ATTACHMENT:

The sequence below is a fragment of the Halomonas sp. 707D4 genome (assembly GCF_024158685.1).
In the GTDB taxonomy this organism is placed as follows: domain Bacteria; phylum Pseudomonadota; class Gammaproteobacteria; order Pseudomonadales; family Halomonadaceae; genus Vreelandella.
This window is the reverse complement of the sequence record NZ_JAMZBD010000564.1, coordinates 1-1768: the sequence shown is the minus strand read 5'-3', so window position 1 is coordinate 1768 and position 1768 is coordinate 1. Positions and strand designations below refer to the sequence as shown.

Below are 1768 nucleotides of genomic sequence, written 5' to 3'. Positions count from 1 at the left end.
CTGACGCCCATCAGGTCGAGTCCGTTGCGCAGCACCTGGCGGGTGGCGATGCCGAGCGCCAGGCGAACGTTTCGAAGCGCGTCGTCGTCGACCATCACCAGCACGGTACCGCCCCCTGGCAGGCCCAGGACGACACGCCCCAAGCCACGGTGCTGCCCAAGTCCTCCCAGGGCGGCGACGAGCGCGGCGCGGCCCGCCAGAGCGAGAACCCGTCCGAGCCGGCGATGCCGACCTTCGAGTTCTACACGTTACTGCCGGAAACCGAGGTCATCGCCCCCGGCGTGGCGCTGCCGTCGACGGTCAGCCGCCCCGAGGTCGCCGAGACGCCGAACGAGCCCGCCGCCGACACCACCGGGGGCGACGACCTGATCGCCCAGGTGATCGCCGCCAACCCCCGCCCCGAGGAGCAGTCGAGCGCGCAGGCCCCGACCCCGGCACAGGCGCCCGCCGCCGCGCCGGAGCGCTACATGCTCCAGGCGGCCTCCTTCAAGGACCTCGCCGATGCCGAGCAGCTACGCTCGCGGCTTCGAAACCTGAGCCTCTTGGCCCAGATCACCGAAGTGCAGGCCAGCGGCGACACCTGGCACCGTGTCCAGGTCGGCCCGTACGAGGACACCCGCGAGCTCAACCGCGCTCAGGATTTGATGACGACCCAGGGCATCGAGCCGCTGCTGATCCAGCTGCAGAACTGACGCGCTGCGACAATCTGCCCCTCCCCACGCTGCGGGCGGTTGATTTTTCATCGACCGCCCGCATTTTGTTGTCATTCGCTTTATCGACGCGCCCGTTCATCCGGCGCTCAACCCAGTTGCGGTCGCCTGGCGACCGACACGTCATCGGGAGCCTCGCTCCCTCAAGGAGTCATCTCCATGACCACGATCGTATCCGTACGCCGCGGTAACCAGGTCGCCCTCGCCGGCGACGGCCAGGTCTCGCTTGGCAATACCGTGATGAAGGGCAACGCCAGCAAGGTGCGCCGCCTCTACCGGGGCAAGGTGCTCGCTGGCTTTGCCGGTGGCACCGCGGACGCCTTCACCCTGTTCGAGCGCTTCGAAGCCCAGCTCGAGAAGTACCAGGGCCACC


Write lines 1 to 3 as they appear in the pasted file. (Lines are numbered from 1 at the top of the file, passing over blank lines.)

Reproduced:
The sequence below is a fragment of the Halomonas sp. 707D4 genome (assembly GCF_024158685.1).
In the GTDB taxonomy this organism is placed as follows: domain Bacteria; phylum Pseudomonadota; class Gammaproteobacteria; order Pseudomonadales; family Halomonadaceae; genus Vreelandella.
This window is the reverse complement of the sequence record NZ_JAMZBD010000564.1, coordinates 1-1768: the sequence shown is the minus strand read 5'-3', so window position 1 is coordinate 1768 and position 1768 is coordinate 1. Positions and strand designations below refer to the sequence as shown.